Education[edit]

The Institute has a large student population, predominantly enrolled through Monash University, and hosted 168 postgraduate (Honours, Masters, BmedSci, and PhD) students in 2015.[15]

Facilities[edit]

A new federally-funded $87.5 million Monash Health Translation Precinct Translational Research Facility (TRF) was officially opened by the Australian Health Minister Sussan Ley MP in March 2016.[16]

The facility contains research laboratory space, a platform technologies floor and a dedicated clinical trials centre, with eight beds and 21 chairs for the purpose of translating research into patient treatments.[16]

The Institute’s scientists and students have access to the MHTP Technology Platforms, which contain the following capabilities:[17]

  • Medical Genomics
  • Mass Spectrometry
  • Flow Cytometry
  • Histology
  • Micro Imaging
  • Bioinformatics
  • Cell Therapies
  • Monash Biobank
  • Immunoassay Facility

See also[edit]

References[edit]

  1. ^ a b "About Us | Hudson Institute of Medical Research". hudson.org.au. Retrieved 2016-09-29.
  2. ^ "Profile – Prof Elizabeth Hartland | Hudson Institute of Medical Research". hudson.org.au. Retrieved 2017-11-03.
  3. ^ "Monash Health Translation Precinct — About MHTP - Monash Health Translation Precinct". www.mhtp.org.au. Retrieved 2016-09-29.
  4. ^ "About Us – home | Hudson Institute of Medical Research". hudson.org.au. Retrieved 2016-09-29.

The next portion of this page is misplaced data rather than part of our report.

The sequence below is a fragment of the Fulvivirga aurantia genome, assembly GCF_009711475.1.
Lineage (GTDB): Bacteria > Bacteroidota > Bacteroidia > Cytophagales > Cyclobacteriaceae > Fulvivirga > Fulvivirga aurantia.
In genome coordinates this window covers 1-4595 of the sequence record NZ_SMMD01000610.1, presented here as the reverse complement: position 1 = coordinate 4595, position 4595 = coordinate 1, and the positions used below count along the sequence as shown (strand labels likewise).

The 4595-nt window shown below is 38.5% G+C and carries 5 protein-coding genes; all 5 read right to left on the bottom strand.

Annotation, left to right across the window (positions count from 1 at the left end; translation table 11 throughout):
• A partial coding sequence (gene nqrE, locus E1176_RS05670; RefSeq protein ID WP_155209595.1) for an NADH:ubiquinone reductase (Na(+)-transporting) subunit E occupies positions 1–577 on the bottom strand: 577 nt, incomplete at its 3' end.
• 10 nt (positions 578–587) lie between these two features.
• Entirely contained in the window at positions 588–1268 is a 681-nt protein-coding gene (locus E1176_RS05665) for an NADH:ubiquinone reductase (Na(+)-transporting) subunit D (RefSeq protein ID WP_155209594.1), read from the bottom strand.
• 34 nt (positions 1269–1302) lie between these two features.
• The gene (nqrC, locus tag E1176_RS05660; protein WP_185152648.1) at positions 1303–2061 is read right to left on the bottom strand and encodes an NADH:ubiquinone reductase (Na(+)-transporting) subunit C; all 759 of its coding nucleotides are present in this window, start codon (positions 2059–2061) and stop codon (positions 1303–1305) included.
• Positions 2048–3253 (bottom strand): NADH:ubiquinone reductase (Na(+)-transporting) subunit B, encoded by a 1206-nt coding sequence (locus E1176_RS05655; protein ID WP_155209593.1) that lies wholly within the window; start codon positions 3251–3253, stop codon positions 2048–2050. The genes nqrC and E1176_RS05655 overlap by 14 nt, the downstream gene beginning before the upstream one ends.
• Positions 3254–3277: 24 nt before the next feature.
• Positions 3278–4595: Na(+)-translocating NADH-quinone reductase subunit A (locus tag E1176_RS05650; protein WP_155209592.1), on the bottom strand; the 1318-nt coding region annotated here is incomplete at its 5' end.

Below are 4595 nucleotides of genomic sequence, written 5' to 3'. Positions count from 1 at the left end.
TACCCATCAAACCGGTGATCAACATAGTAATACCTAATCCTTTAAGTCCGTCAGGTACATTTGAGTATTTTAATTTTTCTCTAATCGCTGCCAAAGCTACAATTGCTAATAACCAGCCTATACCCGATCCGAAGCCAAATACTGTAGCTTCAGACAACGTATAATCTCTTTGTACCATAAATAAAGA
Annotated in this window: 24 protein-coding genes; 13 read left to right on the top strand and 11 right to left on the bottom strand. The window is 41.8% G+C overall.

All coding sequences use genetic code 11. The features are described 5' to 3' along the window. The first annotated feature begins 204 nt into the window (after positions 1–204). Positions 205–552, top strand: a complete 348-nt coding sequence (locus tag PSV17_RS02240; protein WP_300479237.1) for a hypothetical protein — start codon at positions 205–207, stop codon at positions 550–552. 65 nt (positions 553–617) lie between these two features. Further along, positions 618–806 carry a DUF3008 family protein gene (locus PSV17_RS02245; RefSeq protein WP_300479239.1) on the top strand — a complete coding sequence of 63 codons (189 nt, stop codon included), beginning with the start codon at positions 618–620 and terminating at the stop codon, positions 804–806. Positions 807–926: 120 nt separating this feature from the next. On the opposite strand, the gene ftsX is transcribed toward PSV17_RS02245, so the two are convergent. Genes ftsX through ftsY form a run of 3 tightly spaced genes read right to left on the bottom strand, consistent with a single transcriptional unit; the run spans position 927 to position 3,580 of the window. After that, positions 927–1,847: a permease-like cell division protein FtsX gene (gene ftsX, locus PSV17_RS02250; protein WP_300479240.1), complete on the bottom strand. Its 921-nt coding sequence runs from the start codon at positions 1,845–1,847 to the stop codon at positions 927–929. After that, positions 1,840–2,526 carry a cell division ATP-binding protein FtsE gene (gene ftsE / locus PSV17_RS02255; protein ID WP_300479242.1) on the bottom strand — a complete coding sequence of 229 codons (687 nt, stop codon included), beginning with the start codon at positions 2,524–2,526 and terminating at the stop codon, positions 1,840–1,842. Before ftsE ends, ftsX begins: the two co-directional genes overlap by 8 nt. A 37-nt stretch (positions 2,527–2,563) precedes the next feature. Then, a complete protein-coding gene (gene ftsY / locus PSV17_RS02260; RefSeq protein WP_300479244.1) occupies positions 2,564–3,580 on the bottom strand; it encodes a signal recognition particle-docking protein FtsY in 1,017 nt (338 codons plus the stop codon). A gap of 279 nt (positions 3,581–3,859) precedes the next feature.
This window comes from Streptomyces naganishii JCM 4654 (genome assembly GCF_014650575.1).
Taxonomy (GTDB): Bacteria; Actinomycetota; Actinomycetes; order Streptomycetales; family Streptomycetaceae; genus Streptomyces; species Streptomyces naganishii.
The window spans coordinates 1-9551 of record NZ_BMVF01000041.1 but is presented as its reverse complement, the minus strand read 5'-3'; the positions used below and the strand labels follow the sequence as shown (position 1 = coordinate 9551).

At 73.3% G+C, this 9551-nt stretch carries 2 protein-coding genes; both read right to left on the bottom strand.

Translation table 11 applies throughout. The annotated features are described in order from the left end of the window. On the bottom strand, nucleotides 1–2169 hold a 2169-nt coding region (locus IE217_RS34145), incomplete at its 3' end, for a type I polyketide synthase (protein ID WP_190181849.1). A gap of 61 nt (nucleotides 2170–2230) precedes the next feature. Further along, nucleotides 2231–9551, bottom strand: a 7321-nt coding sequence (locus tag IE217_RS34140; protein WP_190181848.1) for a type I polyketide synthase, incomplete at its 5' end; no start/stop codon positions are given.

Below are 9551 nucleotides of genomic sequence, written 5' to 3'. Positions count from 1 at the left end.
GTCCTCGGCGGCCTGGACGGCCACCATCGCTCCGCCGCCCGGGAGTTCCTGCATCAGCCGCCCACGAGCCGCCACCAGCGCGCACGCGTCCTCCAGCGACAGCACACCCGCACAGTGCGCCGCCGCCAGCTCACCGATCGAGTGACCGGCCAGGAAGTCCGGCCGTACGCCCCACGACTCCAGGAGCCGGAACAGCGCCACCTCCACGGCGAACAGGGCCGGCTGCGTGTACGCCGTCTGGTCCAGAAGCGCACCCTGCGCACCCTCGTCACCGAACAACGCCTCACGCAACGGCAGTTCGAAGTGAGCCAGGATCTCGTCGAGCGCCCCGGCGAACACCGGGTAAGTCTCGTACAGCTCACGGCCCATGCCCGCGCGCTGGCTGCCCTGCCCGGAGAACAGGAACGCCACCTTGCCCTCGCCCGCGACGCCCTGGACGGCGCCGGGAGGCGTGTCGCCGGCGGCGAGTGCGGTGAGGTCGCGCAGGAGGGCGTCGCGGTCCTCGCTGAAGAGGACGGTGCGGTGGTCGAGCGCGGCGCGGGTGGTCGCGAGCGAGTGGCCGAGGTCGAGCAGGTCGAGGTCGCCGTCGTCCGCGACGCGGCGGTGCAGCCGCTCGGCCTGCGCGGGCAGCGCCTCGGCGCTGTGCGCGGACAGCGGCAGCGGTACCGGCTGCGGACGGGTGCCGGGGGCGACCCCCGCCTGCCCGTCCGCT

5. ^ "Centre for Innate Immunity & Infectious Diseases | Hudson Institute of Medical Research". hudson.org.au. Retrieved 2016-09-29.
  6. ^ "The Ritchie Centre | Hudson Institute of Medical Research". hudson.org.au. Retrieved 2016-09-29.
  7. ^ "Centre for Reproductive Health | Hudson Institute of Medical Research". hudson.org.au. Retrieved 2016-09-29.
  8. ^ "Centre for Cancer Research | Hudson Institute of Medical Research". hudson.org.au. Retrieved 2016-09-29.
  9. ^ "Genetics and Molecular Pathology | Hudson Institute of Medical Research". hudson.org.au. Retrieved 2016-09-29.
  10. ^ "Centre for Endocrinology and Metabolism | Hudson Institute of Medical Research". hudson.org.au. Retrieved 2016-09-29.
  11. ^ "Centre for Genetic Diseases | Hudson Institute of Medical Research". hudson.org.au. Retrieved 2016-09-29.
  12. ^ "Latest news | Hudson Institute of Medical Research". hudson.org.au. Retrieved 2016-09-29.
  13. ^ "New name for MIMR-PHI Institute of Medical Research". Monash University - Faculty of Medicine Nursing and Health Sciences. 18 February 2015. Retrieved 2016-09-29.
  14. ^ "Munks Roll Details for Bryan Hudson". munksroll.rcplondon.ac.uk. Retrieved 2016-09-29.
  15. ^ "Hudson Annual Report 2015". Retrieved 2016-09-29.
  16. ^ a b "$84 million translational research facility officially opened | Hudson Institute of Medical Research". hudson.org.au. Retrieved 2016-09-29.
  17. ^ "Monash Health Translation Precinct — Facilities - Monash Health Translation Precinct". www.mhtp.org.au. Retrieved 2016-09-29.

External links[edit]